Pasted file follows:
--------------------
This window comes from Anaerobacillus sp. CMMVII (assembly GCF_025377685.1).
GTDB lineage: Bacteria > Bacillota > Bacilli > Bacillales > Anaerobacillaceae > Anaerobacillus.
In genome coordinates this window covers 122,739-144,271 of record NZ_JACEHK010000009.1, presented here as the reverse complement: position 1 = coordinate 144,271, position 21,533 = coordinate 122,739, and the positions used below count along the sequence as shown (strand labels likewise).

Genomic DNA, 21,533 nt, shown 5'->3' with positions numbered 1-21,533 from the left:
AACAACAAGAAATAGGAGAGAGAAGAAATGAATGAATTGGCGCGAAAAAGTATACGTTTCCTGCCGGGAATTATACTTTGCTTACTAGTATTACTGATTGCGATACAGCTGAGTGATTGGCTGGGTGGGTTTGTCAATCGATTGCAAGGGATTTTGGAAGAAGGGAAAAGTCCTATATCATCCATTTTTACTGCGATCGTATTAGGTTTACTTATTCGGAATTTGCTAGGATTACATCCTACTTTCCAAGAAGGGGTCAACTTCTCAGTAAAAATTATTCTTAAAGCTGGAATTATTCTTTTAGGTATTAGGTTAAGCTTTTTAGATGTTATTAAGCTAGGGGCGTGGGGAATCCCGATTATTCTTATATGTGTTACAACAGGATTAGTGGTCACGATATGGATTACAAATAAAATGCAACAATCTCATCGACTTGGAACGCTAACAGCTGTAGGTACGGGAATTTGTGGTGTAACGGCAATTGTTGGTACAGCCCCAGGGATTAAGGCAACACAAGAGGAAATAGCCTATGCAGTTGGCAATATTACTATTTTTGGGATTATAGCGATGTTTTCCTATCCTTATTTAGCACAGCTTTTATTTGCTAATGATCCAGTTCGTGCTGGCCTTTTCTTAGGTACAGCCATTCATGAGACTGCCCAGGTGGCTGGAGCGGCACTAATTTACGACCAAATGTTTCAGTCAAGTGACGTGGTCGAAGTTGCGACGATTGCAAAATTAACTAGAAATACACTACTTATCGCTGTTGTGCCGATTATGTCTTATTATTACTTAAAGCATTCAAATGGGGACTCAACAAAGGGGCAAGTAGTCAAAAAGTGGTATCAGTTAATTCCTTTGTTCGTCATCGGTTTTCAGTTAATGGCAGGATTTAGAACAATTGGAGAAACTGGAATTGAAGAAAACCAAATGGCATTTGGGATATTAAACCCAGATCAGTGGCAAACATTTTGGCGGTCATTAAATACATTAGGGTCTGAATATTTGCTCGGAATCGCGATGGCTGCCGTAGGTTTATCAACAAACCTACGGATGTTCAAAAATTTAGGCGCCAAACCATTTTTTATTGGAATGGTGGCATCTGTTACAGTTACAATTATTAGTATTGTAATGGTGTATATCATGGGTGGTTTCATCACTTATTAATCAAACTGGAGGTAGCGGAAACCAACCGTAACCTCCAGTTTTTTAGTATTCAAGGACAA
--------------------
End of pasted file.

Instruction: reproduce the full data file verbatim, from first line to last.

This window comes from Anaerobacillus sp. CMMVII (assembly GCF_025377685.1).
GTDB lineage: Bacteria > Bacillota > Bacilli > Bacillales > Anaerobacillaceae > Anaerobacillus.
In genome coordinates this window covers 122,739-144,271 of record NZ_JACEHK010000009.1, presented here as the reverse complement: position 1 = coordinate 144,271, position 21,533 = coordinate 122,739, and the positions used below count along the sequence as shown (strand labels likewise).

Genomic DNA, 21,533 nt, shown 5'->3' with positions numbered 1-21,533 from the left:
AACAACAAGAAATAGGAGAGAGAAGAAATGAATGAATTGGCGCGAAAAAGTATACGTTTCCTGCCGGGAATTATACTTTGCTTACTAGTATTACTGATTGCGATACAGCTGAGTGATTGGCTGGGTGGGTTTGTCAATCGATTGCAAGGGATTTTGGAAGAAGGGAAAAGTCCTATATCATCCATTTTTACTGCGATCGTATTAGGTTTACTTATTCGGAATTTGCTAGGATTACATCCTACTTTCCAAGAAGGGGTCAACTTCTCAGTAAAAATTATTCTTAAAGCTGGAATTATTCTTTTAGGTATTAGGTTAAGCTTTTTAGATGTTATTAAGCTAGGGGCGTGGGGAATCCCGATTATTCTTATATGTGTTACAACAGGATTAGTGGTCACGATATGGATTACAAATAAAATGCAACAATCTCATCGACTTGGAACGCTAACAGCTGTAGGTACGGGAATTTGTGGTGTAACGGCAATTGTTGGTACAGCCCCAGGGATTAAGGCAACACAAGAGGAAATAGCCTATGCAGTTGGCAATATTACTATTTTTGGGATTATAGCGATGTTTTCCTATCCTTATTTAGCACAGCTTTTATTTGCTAATGATCCAGTTCGTGCTGGCCTTTTCTTAGGTACAGCCATTCATGAGACTGCCCAGGTGGCTGGAGCGGCACTAATTTACGACCAAATGTTTCAGTCAAGTGACGTGGTCGAAGTTGCGACGATTGCAAAATTAACTAGAAATACACTACTTATCGCTGTTGTGCCGATTATGTCTTATTATTACTTAAAGCATTCAAATGGGGACTCAACAAAGGGGCAAGTAGTCAAAAAGTGGTATCAGTTAATTCCTTTGTTCGTCATCGGTTTTCAGTTAATGGCAGGATTTAGAACAATTGGAGAAACTGGAATTGAAGAAAACCAAATGGCATTTGGGATATTAAACCCAGATCAGTGGCAAACATTTTGGCGGTCATTAAATACATTAGGGTCTGAATATTTGCTCGGAATCGCGATGGCTGCCGTAGGTTTATCAACAAACCTACGGATGTTCAAAAATTTAGGCGCCAAACCATTTTTTATTGGAATGGTGGCATCTGTTACAGTTACAATTATTAGTATTGTAATGGTGTATATCATGGGTGGTTTCATCACTTATTAATCAAACTGGAGGTAGCGGAAACCAACCGTAACCTCCAGTTTTTTAGTATTCAAGGACAA